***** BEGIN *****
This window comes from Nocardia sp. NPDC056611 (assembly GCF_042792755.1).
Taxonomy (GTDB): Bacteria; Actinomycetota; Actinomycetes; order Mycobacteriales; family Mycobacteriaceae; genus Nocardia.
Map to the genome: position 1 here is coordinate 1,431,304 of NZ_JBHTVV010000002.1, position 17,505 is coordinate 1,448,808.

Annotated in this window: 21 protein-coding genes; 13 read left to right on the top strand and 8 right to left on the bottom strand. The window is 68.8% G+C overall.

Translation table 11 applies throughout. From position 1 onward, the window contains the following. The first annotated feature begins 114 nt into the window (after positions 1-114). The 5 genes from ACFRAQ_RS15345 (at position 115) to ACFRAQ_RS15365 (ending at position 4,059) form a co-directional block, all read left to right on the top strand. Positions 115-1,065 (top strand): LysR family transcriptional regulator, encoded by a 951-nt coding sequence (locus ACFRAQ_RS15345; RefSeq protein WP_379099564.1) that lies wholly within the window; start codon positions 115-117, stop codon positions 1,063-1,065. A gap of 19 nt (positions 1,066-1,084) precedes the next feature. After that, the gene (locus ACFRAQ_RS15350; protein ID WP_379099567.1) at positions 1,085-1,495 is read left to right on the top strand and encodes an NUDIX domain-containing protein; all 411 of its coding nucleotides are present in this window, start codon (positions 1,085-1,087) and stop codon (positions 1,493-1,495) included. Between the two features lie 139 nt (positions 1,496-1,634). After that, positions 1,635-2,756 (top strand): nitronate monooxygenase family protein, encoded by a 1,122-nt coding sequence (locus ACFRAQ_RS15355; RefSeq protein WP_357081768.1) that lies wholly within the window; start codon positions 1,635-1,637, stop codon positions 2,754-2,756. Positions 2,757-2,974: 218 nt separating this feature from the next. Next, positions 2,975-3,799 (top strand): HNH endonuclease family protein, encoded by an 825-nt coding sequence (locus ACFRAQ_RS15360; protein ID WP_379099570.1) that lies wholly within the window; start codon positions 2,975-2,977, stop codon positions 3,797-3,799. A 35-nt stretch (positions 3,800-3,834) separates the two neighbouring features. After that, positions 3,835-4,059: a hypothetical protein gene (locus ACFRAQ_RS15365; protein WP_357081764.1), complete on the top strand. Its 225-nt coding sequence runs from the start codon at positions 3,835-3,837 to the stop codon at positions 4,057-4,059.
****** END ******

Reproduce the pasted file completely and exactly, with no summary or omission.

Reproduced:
This window comes from Nocardia sp. NPDC056611 (assembly GCF_042792755.1).
Taxonomy (GTDB): Bacteria; Actinomycetota; Actinomycetes; order Mycobacteriales; family Mycobacteriaceae; genus Nocardia.
Map to the genome: position 1 here is coordinate 1,431,304 of NZ_JBHTVV010000002.1, position 17,505 is coordinate 1,448,808.

Annotated in this window: 21 protein-coding genes; 13 read left to right on the top strand and 8 right to left on the bottom strand. The window is 68.8% G+C overall.

Translation table 11 applies throughout. From position 1 onward, the window contains the following. The first annotated feature begins 114 nt into the window (after positions 1-114). The 5 genes from ACFRAQ_RS15345 (at position 115) to ACFRAQ_RS15365 (ending at position 4,059) form a co-directional block, all read left to right on the top strand. Positions 115-1,065 (top strand): LysR family transcriptional regulator, encoded by a 951-nt coding sequence (locus ACFRAQ_RS15345; RefSeq protein WP_379099564.1) that lies wholly within the window; start codon positions 115-117, stop codon positions 1,063-1,065. A gap of 19 nt (positions 1,066-1,084) precedes the next feature. After that, the gene (locus ACFRAQ_RS15350; protein ID WP_379099567.1) at positions 1,085-1,495 is read left to right on the top strand and encodes an NUDIX domain-containing protein; all 411 of its coding nucleotides are present in this window, start codon (positions 1,085-1,087) and stop codon (positions 1,493-1,495) included. Between the two features lie 139 nt (positions 1,496-1,634). After that, positions 1,635-2,756 (top strand): nitronate monooxygenase family protein, encoded by a 1,122-nt coding sequence (locus ACFRAQ_RS15355; RefSeq protein WP_357081768.1) that lies wholly within the window; start codon positions 1,635-1,637, stop codon positions 2,754-2,756. Positions 2,757-2,974: 218 nt separating this feature from the next. Next, positions 2,975-3,799 (top strand): HNH endonuclease family protein, encoded by an 825-nt coding sequence (locus ACFRAQ_RS15360; protein ID WP_379099570.1) that lies wholly within the window; start codon positions 2,975-2,977, stop codon positions 3,797-3,799. A 35-nt stretch (positions 3,800-3,834) separates the two neighbouring features. After that, positions 3,835-4,059: a hypothetical protein gene (locus ACFRAQ_RS15365; protein WP_357081764.1), complete on the top strand. Its 225-nt coding sequence runs from the start codon at positions 3,835-3,837 to the stop codon at positions 4,057-4,059.